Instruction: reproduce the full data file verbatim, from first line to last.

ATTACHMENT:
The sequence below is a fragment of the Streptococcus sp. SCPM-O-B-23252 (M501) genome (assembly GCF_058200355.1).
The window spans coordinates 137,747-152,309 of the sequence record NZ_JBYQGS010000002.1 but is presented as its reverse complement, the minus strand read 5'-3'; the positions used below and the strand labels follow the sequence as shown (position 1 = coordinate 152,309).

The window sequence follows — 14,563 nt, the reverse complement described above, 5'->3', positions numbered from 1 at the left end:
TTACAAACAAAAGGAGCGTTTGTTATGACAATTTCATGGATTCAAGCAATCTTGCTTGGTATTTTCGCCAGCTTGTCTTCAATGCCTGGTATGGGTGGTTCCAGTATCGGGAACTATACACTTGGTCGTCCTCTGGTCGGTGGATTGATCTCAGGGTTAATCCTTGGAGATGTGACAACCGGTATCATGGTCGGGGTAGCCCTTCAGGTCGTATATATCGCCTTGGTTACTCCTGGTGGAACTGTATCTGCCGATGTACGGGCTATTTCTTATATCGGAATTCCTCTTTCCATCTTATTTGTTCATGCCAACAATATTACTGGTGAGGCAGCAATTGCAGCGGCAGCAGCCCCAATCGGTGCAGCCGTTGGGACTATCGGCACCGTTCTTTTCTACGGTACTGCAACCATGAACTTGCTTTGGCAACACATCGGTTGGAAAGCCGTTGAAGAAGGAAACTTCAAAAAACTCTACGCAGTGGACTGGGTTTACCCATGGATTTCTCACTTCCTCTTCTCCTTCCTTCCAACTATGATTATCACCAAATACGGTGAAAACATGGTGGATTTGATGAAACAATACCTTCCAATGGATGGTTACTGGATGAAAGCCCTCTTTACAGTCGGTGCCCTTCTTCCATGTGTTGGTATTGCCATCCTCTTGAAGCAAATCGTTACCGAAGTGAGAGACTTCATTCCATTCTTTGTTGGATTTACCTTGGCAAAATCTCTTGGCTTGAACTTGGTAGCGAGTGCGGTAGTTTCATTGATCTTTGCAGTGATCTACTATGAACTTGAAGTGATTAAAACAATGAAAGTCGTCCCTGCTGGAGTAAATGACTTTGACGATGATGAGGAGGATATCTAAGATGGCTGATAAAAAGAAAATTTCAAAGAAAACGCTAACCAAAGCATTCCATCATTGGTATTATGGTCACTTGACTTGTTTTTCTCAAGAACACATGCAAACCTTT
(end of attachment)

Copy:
The sequence below is a fragment of the Streptococcus sp. SCPM-O-B-23252 (M501) genome (assembly GCF_058200355.1).
The window spans coordinates 137,747-152,309 of the sequence record NZ_JBYQGS010000002.1 but is presented as its reverse complement, the minus strand read 5'-3'; the positions used below and the strand labels follow the sequence as shown (position 1 = coordinate 152,309).

The window sequence follows — 14,563 nt, the reverse complement described above, 5'->3', positions numbered from 1 at the left end:
TTACAAACAAAAGGAGCGTTTGTTATGACAATTTCATGGATTCAAGCAATCTTGCTTGGTATTTTCGCCAGCTTGTCTTCAATGCCTGGTATGGGTGGTTCCAGTATCGGGAACTATACACTTGGTCGTCCTCTGGTCGGTGGATTGATCTCAGGGTTAATCCTTGGAGATGTGACAACCGGTATCATGGTCGGGGTAGCCCTTCAGGTCGTATATATCGCCTTGGTTACTCCTGGTGGAACTGTATCTGCCGATGTACGGGCTATTTCTTATATCGGAATTCCTCTTTCCATCTTATTTGTTCATGCCAACAATATTACTGGTGAGGCAGCAATTGCAGCGGCAGCAGCCCCAATCGGTGCAGCCGTTGGGACTATCGGCACCGTTCTTTTCTACGGTACTGCAACCATGAACTTGCTTTGGCAACACATCGGTTGGAAAGCCGTTGAAGAAGGAAACTTCAAAAAACTCTACGCAGTGGACTGGGTTTACCCATGGATTTCTCACTTCCTCTTCTCCTTCCTTCCAACTATGATTATCACCAAATACGGTGAAAACATGGTGGATTTGATGAAACAATACCTTCCAATGGATGGTTACTGGATGAAAGCCCTCTTTACAGTCGGTGCCCTTCTTCCATGTGTTGGTATTGCCATCCTCTTGAAGCAAATCGTTACCGAAGTGAGAGACTTCATTCCATTCTTTGTTGGATTTACCTTGGCAAAATCTCTTGGCTTGAACTTGGTAGCGAGTGCGGTAGTTTCATTGATCTTTGCAGTGATCTACTATGAACTTGAAGTGATTAAAACAATGAAAGTCGTCCCTGCTGGAGTAAATGACTTTGACGATGATGAGGAGGATATCTAAGATGGCTGATAAAAAGAAAATTTCAAAGAAAACGCTAACCAAAGCATTCCATCATTGGTATTATGGTCACTTGACTTGTTTTTCTCAAGAACACATGCAAACCTTT